Several passengers and crew had to be taken to hospital after a Hawaiian Airlines flight encountered turbulence, on the way to Honolulu.
This accident happened on Sunday the 18th of December, involving flight HA-35. Hawaiian Airlines performs this service daily, departing from Phoenix Sky Harbor International Airport (KPHX) at 7 am. The flight’s destination is Honolulu International Airport (PHNL) and it usually takes around six and a half hours.
Before the turbulence event, this Hawaiian flight seems to have been routine. There were 278 passengers and 10 crew members on board. The flight departed from Phoenix on time, using runway 07L. It soon reached FL380 in cruise, later climbing to FL400. The flight stayed at this flight level until the accident happened.
It appears that the Hawaiian flight encountered severe turbulence about 40 minutes before landing. The aircraft was still at FL400 at the time. But according to some reports, the seatbelt sign had just come on, likely in anticipation of the flight’s descent into Honolulu. Some passengers were reportedly just returning to their seats and hadn’t yet had the chance to buckle up. Others may have been unbuckled as they sat.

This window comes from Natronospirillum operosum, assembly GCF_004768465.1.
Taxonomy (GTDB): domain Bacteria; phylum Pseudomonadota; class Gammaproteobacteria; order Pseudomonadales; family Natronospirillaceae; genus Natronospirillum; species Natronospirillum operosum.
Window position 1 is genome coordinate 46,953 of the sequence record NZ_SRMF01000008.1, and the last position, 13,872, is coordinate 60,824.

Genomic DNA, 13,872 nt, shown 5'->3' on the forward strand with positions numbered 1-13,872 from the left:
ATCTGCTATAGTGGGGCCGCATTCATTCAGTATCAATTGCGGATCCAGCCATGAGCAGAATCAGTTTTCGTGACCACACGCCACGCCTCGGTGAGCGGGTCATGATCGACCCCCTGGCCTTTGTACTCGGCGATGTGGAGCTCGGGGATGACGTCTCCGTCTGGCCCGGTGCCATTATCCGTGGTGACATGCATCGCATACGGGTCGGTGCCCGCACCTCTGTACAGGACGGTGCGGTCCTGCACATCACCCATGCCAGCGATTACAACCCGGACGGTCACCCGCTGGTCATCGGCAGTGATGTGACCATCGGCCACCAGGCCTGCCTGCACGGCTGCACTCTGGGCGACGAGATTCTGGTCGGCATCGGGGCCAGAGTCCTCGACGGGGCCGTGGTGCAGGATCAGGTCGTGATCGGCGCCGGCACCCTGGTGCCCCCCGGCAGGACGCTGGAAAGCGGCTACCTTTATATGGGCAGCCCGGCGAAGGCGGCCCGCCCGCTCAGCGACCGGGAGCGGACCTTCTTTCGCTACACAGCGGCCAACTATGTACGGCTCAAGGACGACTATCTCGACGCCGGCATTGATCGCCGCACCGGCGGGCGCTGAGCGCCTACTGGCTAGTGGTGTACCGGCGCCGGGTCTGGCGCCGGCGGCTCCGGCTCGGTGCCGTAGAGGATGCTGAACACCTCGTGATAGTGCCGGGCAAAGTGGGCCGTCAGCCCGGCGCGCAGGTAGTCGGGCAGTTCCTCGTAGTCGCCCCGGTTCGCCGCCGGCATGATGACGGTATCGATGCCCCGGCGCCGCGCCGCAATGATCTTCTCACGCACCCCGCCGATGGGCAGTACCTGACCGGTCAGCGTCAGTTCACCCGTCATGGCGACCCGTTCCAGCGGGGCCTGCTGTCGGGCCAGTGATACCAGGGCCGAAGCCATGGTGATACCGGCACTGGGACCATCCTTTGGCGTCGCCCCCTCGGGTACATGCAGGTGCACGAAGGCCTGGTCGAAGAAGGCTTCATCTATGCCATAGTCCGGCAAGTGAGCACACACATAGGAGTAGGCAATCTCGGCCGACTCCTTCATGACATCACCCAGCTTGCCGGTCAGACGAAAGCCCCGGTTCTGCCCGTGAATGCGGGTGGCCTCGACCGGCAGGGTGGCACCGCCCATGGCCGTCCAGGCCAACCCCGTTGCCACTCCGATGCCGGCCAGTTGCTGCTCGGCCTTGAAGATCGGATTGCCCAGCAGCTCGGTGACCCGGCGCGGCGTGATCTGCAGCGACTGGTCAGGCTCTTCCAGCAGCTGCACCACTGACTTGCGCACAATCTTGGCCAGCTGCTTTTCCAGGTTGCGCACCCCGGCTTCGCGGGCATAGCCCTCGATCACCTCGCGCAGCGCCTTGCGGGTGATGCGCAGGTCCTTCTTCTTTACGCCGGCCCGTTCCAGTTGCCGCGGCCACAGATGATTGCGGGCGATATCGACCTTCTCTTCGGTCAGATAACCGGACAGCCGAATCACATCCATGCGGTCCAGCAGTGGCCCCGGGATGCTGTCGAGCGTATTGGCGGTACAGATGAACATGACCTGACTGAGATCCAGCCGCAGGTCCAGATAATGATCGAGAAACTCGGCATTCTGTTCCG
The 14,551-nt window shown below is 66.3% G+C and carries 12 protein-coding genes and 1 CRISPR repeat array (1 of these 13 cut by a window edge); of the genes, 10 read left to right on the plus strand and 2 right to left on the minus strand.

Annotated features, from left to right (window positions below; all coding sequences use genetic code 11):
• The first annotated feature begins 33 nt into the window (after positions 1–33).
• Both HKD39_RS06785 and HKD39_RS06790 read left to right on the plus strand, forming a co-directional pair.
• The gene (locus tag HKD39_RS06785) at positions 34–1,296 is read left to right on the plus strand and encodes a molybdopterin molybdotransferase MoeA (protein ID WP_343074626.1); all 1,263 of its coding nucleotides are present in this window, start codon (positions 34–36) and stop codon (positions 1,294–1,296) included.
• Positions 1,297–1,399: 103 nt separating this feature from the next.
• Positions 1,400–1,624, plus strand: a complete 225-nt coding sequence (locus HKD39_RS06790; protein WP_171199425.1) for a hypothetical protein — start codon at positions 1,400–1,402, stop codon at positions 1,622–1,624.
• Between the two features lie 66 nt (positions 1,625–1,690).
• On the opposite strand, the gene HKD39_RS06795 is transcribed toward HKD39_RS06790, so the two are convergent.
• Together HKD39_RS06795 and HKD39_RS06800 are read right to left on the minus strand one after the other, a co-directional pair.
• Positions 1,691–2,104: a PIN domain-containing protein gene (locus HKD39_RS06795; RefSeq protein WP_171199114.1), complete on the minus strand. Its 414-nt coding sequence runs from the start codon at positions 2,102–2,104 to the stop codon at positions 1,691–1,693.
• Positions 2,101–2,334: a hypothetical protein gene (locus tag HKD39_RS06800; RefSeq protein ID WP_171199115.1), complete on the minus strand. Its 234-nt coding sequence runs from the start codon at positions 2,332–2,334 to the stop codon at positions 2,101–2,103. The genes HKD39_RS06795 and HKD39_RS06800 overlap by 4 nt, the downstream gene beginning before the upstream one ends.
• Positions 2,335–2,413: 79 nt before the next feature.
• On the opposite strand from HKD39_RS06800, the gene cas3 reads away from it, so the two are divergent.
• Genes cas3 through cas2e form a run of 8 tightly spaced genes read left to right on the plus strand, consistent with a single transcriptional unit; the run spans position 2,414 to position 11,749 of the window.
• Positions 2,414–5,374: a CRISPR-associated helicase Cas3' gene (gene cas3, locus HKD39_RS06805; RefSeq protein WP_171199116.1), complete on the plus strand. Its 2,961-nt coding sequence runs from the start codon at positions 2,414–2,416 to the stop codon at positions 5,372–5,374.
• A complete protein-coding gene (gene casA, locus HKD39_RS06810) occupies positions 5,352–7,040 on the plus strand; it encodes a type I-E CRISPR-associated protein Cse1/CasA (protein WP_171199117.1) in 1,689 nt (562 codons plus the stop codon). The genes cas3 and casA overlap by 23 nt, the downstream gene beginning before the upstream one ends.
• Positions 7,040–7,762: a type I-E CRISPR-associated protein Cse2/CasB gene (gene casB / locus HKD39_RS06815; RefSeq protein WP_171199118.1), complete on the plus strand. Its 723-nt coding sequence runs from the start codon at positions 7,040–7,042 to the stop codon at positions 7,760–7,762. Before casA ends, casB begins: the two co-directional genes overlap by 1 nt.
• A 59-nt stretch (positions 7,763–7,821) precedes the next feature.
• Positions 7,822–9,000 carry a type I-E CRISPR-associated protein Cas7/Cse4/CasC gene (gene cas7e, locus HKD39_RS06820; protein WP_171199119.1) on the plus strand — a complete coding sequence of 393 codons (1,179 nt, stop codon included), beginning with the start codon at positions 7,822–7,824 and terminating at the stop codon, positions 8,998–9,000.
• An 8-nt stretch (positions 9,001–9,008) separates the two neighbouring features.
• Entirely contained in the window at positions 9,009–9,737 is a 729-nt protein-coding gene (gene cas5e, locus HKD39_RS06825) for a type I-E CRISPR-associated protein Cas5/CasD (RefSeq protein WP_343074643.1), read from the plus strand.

Hawaiian A330 Hits Clear-Air Turbulence
According to flight tracking websites, the Hawaiian flight momentarily lost over 500 feet as it hit turbulence, before recovering back to its previous altitude. Then about six minutes after the event, the flight crew commenced their descent. They made a safe landing on runway 04R in Honolulu.
But the turbulence event meant that 36 people on the Hawaiian Airlines flight suffered injuries. Of these, 20 were taken to hospitals, with 11 of those sustaining serious injuries. Thankfully, subsequent reports say that none of these injuries were life-threatening. Three flight attendants were among the injured, but we don’t know if they were among those needing hospital treatment.
The aircraft’s cabin also suffered some damage in the process. According to Hawaiian Airlines, the flight’s crew had no prior warning about the possibility of encountering clear-air turbulence. However, some reports in Hawaii suggested that there were thunderstorm advisories at the time of the event.
As of this writing, the Hawaiian Airlines aircraft involved in this turbulence accident has not flown again, over a day and a half later. This is a nine-and-a-half-year-old Airbus A330-200, with tail number N393HA. In October this year, we saw a minor incident involving the same aircraft, concerning its trim system. That flight returned to its origin airport (LAX) and landed safely.
Newer information indicates that 38 passengers and 4 crew members were injured.